Daughter, Ayodele, celebrates Dele Giwa’s 74th posthumous birthday

Dele Giwa
L-R: Ayodele, with her late dad, Dele Giwa

Ayodele Dele Giwa, the daughter of slain celebrated Nigerian journalist, former editor and founder of Newswatch magazine, Dele Giwa, has celebrated her father’s birthday with a social media post, almost 35 years after he was assassinated.

He was killed by a mail bomb in his Ikeja, Lagos State home on 19th October, 1986.

Like in a nostalgic vibe, Ayodele posted a photograph showing her standing beside dad, who sat on a sofa and kept a direct and fixed gaze on her, in the company of an unnamed person believed to be a family member.

In her comment she wrote: “Probably one of my favorite pictures. Happy birthday, Daddy!” 🖤

Ayodele, had earlier made a statement in one of her social media posts that she was one year old, when her father died, but she said all she knew about him are stories from family and pictures.

Dele Giwa — March 16, 1947 to October 19, 1986

Today, March 16, marks the day Dele Giwa was born.

He was born Sumonu Oladele “Baines” Giwa, on March 16, 1947 to a family who worked in the palace of the late Oba Adesoji Aderemi, the then Ooni of Ife. He would have been 74.

Dele Giwa, as he was fondly called, after his secondary school education in Ile-Ife, Osun State, left Nigeria for Brooklyn College, in the United States, to study English.

There in the US, in 1974, he married an American nurse, and three years later, which was in 1977, after his graduation, he proceeded to Fordham University for his graduate school.

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It was on his return after a seven-year sojourn in the US, Dele Giwa got a job with Daily Times newspaper, and later went on to marry former Senator Florence Ita-Giwa, but their marriage didn’t last for more than 10 months.

He later pulled out of Daily Times, and in 1984, Dele Giwa, with other journalists, Ray Ekpu, Dan Agbese and Yabuku Mohammed, founded the Newswatch magazine.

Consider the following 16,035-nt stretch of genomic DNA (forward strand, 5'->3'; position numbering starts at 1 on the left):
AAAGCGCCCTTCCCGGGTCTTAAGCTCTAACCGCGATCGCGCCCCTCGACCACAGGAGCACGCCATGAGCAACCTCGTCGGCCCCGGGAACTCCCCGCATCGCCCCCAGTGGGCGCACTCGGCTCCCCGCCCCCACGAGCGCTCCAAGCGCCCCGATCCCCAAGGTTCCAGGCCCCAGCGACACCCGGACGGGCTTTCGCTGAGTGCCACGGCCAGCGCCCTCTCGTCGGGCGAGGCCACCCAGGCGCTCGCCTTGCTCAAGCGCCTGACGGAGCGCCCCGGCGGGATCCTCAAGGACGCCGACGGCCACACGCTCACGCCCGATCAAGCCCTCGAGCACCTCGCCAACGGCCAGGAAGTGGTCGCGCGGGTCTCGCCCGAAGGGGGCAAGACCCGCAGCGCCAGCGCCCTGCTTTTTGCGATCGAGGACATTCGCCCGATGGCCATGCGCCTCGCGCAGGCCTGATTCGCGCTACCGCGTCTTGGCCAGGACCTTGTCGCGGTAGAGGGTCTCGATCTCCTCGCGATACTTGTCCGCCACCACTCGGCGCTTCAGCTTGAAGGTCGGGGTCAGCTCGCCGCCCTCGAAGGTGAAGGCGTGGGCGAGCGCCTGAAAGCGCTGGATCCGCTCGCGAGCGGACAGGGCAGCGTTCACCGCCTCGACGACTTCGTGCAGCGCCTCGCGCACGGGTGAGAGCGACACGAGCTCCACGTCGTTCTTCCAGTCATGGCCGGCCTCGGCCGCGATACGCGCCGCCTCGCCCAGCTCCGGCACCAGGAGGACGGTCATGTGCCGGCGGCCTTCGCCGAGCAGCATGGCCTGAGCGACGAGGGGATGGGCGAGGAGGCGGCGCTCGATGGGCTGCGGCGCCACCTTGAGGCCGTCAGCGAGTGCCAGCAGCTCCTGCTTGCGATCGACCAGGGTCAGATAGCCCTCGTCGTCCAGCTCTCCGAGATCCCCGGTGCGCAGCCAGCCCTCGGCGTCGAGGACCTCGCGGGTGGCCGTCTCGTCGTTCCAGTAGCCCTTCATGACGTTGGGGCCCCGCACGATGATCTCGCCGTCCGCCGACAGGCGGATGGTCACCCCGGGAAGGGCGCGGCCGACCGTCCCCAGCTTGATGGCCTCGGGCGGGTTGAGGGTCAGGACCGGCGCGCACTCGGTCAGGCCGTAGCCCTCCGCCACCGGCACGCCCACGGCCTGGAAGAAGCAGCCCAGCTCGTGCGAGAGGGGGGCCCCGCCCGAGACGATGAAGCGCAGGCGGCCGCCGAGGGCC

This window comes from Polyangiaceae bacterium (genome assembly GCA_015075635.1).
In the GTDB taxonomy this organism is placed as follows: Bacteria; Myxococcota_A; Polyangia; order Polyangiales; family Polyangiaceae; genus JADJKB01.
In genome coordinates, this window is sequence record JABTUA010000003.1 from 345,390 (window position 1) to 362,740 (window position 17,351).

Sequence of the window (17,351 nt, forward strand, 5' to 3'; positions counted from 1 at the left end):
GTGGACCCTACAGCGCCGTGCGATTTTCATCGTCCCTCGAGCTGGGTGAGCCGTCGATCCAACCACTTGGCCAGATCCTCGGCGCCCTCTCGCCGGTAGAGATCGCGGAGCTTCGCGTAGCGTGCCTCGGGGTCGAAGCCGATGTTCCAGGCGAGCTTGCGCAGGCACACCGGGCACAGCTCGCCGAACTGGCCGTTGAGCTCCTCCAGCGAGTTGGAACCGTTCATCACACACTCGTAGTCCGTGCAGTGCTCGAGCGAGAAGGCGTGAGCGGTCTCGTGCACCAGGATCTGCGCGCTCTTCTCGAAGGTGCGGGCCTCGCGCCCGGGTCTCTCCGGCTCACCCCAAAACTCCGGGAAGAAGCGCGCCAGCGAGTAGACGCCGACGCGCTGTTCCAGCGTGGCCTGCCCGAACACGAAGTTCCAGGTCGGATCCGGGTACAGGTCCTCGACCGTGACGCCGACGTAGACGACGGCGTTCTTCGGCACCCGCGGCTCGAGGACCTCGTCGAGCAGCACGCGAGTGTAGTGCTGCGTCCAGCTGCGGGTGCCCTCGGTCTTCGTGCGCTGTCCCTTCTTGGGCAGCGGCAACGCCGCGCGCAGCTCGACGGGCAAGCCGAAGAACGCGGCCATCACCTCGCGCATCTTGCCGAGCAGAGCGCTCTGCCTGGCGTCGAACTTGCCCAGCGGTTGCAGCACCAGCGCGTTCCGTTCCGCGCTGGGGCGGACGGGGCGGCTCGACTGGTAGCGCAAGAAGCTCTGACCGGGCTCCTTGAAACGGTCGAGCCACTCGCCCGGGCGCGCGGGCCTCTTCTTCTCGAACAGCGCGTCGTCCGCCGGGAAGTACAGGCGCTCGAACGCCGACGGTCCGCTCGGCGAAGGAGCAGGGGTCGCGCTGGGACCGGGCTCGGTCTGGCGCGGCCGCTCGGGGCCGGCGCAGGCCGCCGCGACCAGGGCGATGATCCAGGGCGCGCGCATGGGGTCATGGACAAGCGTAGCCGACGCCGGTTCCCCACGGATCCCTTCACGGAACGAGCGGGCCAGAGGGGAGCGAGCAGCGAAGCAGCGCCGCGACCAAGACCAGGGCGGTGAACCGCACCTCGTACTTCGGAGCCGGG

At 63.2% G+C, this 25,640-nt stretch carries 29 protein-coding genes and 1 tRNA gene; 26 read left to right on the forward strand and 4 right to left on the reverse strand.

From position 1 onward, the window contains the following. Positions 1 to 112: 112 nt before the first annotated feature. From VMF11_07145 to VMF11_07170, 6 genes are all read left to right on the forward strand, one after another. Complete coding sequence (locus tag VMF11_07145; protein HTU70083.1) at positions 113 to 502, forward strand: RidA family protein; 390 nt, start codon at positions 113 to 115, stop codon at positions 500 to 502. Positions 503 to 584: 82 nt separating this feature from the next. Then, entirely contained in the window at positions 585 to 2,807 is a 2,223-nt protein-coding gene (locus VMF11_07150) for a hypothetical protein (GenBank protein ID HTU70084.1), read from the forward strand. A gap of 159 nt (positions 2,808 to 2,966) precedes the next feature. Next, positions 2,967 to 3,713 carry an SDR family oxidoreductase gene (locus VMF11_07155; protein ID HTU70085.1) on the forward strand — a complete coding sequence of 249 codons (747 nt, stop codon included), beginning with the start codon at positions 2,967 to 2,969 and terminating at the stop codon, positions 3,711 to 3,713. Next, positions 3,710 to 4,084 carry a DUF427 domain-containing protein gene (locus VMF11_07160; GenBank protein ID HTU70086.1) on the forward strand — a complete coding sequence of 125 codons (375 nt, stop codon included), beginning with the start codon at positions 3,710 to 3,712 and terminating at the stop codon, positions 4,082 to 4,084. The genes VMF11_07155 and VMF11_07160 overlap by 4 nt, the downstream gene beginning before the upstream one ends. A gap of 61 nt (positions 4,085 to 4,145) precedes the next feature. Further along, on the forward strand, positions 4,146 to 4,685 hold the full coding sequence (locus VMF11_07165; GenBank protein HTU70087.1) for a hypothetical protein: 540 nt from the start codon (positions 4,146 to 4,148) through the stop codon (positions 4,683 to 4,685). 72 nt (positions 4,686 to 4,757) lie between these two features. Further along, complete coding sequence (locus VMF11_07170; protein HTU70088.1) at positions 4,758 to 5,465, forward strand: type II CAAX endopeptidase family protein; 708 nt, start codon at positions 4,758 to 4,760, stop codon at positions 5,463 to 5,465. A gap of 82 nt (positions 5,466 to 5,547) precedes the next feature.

From its start, the Newswatch magazine team redefined investigative journalism in Nigeria.

In a third conjugal attempt, Dele Giwa got married to Olaufunmilayo Olaniyan in 1984.

A year later, in 1985, the magazine attracted the attention of the new military administration of General Ibrahim Babangida, which it lauded on assumption into office, after it overthrew the Major General Muhammadu Buhari junta, who had earlier interrupted the reign of Shehu Sagari democratic administration on December 31, 1983.

But just a year after in 1986, Dele Giwa’s Newswatch had become staunch critic of the Babangida administration. One of such publications that irritated the then military junta, was his exposé on Second-Tier Foreign Exchange Market (SFEM).

Dele Giwa had written about the newly introduced Second-Tier Foreign Exchange Market (SFEM) and stated that if SFEM (“God’s experiment”) failed, people will “stone their leaders in the streets.”

This did not go down well with the government who invited him to the State Security Service (SSS) office on the 19th of September 1986.

On the 9th of October, the deputy director of the SSS Lt. Col. A.K. Togun organised a meeting with airport journalists to state that any report that will embarrass the government be given to the SSS before publishing it. Col Togun alleged that this meeting was also held with Dele Giwa and Alex Ibru of the Guardian Newspaper.

A follow up meeting, again, held on the 16th of October 1986, Giwa was questioned by Col Halilu Akilu of the Directorate of Military Intelligence (DMI) on the allegation that he was speaking to people about arms importation and for attempting to write the “other side” of the story on the removal of Ebitu Ukiwe as Chief of the General staff to General Babangida in the cover of Power Games: Ukiwe loses out.

After his return, Giwa told his friend Prince Tony Momoh, the minister of Communications that he feared for his life but Momoh joked that it should not be taken seriously.

The following day, a staff of DMI requested for his office number from his wife. Attempts to reach him at his office failed hence the call once again to his home only this time, Col. Akilu spoke with his wife asking her for directions stating that the president’s ADC has something to give Giwa.

Gani Fawehinmi With Dele Giwa’s photo. Photo: Committee to Protect Journalists

The following day, Giwa called to find out why there was a call and Akilu told him not to bother. 40 minutes after that, Giwa received a parcel which it turned out was a letter bomb. He was rushed to the hospital where his last words were to his friend and medical director of First Foundation Medical Centre, Ikeja. According to a report, the veteran “ ‘in burning pains took a look at the Medical Director who was said to be his friend and told him: “Tosin, they’ve got me.’ ”

All now history. Happy post humour birthday to Dele Giwa.